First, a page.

Here’s Jackie Davis with Glow Worm Cha Cha Cha.

2 T salted butter (++)
1 clove garlic, minced
1 small shallot, minced
2 t rosemary, chopped
4 or 5 fresh sage leaves, or 1 t dried
1 t thyme
1 t fresh savory, chopped
2 or 3 small zucchini or pattypan squash, grated (I used the food processor!)
2 or 3 small beets, peeled and grated (food processor, again!) I used a combination of purple and golden
1 can butter beans, rinsed and drained
1 cup thinly sliced red and yellow peppers
1 t smoked paprika
1/2 cup white wine
1 t balsamic
salt and plenty of freshly ground pepper

grated smoked gouda, to serve

In a large skillet over medium-high heat, warm the butter. When it’s melted, add the shallot, garlic and herbs, stir and fry till the garlic starts to brown and butter is bubbly. Add the beets and squash, and stir till they’re coated with herby butter. Cook for five to ten minutes at this relatively high heat, until the squash and beets are reduced and start to brown and stick to the bottom of the pan. Add more butter and scrape the bottom of the pan if it dries out too much.

Add the butter beans to the pan, stir to coat, then add the peppers and paprika.

Add the white wine, and scrape and stir to deglaze the bottom of the pan. Add enough water to make a rosy sort of sauce. Reduce heat and simmer until the beets and zucchini are meltingly soft, and the peppers are just as crisp as you like them. Add the balsamic and lots of pepper and a little salt, and serve. We ate it over pasta with grated smoked gouda, but it would be good over any kind of grain you can think of.


6 thoughts on “Rosy golden beet, zucchini and butter bean sauce

  1. Hey, you learn so much from OotO…I looked up stink bugs and find they’re what I call shield bugs. Didn’t know they were stinky, nor that they can be agricultural pests! A green one landed on me the other day while I was sitting in the garden, but we didn’t bother each other.

  2. Don’t have stink bugs here in NZ (don’t think so anyway). Do have the weta tho which likes to hang around our wood pile. It seems too big to be an insect so is pretty scary, tho harmless. Maybe should have it’s own category (the big, scary but harmless insect category perhaps)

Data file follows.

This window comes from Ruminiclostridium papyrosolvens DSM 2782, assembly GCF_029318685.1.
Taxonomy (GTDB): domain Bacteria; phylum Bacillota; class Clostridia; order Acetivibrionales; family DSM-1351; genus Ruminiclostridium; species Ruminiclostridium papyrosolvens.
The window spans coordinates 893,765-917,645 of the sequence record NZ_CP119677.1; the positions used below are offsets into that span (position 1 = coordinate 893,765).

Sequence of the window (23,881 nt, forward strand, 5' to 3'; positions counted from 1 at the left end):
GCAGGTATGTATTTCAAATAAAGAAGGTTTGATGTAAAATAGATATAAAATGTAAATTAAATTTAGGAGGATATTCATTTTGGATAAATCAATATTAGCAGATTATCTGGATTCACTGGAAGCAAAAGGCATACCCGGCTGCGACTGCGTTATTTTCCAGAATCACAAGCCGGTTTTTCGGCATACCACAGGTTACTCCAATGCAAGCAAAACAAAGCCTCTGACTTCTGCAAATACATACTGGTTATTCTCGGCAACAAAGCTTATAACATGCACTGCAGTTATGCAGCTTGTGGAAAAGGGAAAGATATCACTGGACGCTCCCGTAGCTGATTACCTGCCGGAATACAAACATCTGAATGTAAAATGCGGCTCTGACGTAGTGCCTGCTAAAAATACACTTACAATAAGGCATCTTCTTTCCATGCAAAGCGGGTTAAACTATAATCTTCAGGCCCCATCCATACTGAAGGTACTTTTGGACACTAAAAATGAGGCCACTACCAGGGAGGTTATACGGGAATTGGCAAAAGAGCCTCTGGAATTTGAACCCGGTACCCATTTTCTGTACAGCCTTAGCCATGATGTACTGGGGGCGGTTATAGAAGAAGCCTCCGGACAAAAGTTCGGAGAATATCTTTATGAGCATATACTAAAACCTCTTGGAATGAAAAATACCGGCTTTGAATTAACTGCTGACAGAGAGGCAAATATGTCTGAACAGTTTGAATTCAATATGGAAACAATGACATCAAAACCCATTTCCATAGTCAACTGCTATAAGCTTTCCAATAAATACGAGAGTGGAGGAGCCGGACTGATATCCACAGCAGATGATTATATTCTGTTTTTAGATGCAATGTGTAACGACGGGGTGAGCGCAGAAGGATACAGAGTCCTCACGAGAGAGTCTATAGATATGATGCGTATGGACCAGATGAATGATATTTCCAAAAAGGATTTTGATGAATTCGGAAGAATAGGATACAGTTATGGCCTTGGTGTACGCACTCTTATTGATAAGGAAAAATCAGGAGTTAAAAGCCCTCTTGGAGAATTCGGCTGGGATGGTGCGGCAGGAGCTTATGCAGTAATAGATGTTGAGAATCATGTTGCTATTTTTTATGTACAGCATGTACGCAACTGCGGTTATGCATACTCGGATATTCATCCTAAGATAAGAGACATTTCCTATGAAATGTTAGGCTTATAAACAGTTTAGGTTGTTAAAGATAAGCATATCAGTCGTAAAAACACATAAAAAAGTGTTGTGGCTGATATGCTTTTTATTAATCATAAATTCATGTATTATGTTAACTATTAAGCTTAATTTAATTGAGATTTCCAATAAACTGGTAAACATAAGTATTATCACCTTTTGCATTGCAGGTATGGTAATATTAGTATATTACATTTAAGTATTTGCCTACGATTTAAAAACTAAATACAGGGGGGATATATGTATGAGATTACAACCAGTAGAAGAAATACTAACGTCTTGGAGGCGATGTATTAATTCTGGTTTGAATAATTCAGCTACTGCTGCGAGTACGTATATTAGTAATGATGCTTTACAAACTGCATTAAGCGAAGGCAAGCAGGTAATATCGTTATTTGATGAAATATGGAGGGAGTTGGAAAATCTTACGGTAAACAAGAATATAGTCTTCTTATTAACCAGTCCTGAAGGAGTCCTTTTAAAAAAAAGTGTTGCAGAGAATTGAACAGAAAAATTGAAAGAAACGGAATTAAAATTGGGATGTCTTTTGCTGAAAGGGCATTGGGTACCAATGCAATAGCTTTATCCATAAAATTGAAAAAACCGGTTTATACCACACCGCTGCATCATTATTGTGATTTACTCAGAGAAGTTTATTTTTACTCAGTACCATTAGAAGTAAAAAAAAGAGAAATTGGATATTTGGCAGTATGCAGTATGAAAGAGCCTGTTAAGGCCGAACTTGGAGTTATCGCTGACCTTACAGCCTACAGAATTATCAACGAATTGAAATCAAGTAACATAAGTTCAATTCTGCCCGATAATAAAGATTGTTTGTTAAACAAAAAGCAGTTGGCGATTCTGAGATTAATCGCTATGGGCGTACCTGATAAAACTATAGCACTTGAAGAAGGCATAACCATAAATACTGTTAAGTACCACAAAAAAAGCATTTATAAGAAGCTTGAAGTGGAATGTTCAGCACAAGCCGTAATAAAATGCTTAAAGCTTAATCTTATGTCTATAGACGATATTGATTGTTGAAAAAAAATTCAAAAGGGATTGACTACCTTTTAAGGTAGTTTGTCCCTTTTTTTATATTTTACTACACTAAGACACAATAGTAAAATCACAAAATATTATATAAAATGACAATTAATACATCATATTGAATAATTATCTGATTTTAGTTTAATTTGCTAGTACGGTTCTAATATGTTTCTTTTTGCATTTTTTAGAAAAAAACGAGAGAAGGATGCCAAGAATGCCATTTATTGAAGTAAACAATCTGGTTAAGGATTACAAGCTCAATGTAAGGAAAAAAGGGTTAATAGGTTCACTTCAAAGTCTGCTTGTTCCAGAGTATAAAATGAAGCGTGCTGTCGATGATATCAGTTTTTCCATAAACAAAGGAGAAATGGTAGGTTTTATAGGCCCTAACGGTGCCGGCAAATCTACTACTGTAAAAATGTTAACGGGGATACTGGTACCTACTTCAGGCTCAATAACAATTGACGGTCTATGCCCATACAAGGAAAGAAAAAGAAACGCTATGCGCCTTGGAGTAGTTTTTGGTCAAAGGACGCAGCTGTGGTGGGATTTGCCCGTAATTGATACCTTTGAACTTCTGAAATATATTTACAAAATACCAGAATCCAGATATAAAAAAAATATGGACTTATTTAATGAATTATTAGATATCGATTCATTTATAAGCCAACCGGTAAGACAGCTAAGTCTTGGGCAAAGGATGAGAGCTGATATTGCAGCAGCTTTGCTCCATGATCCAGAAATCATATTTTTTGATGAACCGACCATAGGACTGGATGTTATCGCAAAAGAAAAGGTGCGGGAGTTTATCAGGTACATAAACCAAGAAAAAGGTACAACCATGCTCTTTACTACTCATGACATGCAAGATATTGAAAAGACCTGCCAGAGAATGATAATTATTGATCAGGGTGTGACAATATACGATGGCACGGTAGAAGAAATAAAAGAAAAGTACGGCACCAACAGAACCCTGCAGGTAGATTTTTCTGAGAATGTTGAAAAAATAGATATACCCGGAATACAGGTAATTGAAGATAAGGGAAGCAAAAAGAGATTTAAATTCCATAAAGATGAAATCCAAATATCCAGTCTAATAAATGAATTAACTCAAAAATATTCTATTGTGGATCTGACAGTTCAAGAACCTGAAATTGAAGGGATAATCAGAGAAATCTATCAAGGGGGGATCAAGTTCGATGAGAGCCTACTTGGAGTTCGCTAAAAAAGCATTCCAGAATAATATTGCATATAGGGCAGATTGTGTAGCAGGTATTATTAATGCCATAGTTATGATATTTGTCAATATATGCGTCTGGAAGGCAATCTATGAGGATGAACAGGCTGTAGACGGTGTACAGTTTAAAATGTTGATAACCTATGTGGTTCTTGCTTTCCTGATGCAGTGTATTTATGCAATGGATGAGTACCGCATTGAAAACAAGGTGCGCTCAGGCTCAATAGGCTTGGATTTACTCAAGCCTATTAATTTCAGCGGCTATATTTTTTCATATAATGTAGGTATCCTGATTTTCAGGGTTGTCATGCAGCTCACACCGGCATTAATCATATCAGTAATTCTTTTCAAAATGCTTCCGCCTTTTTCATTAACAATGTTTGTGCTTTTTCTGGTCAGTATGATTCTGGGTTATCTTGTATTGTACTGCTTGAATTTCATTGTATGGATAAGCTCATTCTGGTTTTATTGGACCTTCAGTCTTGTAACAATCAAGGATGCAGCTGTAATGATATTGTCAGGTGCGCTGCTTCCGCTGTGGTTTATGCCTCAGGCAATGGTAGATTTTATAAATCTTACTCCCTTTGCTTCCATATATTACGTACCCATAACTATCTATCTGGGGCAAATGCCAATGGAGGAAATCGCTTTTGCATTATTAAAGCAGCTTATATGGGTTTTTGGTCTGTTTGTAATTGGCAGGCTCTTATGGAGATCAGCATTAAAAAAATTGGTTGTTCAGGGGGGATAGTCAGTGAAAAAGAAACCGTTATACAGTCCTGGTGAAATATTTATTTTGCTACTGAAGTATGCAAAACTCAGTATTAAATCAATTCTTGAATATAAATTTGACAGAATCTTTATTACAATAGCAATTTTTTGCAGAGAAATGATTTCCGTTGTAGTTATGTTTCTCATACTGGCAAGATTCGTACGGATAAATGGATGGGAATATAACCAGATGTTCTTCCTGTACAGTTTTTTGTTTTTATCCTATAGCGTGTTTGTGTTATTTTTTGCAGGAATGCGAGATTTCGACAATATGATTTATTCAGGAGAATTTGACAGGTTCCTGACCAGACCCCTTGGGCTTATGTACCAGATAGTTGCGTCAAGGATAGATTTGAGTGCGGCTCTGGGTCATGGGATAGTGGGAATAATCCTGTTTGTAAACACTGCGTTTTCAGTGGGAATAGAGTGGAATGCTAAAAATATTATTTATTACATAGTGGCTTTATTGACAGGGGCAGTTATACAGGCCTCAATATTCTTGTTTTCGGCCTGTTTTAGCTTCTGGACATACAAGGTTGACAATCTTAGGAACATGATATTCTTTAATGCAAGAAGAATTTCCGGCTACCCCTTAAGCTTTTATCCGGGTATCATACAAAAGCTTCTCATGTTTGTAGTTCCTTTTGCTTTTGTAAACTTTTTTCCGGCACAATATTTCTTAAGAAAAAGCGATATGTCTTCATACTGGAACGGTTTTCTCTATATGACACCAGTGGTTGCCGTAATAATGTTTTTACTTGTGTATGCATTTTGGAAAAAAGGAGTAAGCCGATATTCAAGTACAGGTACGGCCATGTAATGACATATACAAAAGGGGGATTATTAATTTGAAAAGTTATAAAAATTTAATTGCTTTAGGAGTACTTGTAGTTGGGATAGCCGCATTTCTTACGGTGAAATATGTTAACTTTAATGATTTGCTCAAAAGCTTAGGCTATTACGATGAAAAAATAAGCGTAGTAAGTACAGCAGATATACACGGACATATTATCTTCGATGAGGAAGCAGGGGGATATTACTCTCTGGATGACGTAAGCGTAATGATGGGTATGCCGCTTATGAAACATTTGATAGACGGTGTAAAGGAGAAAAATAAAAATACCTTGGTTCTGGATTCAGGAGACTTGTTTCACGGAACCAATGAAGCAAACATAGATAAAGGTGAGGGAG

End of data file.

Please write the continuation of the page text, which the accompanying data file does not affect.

• Ah, I think you’re absolutely right!! Those big moths, and even praying Manti, and some of the big beetles. I think their size probably protects them from birds and small mammals, but not from big mammals such as humans!

  3. Did your ever read ” Broadsides from the other Orders” by Sue Hubble? I share your feelings for bugs. I love our stink bugs. They have not bothered our plants. They have natural predators in my house… Spiders. And when I gently put them on my hand and take them outside to live free, they pause on my finger, look around, and then take flight with no need of a runway. They just propel from stationary position to flight. Now that is way cool. A UFO! Of course, if you are not gentle with them, they will make a big stink. I can’t eat coriander or cilantro because their stink smells like that plant.

    Japanese beetles I squish with bare hands. And mosquitos and ticks are executed on sight.

    Once I photographed a Praying Mantis on my deck. He kept turning his head to me as if posing. Our vet, Dr. Patty, told me they are so very intelligent.

    I gotta check out this weta! How about the Camel Back Cricket!?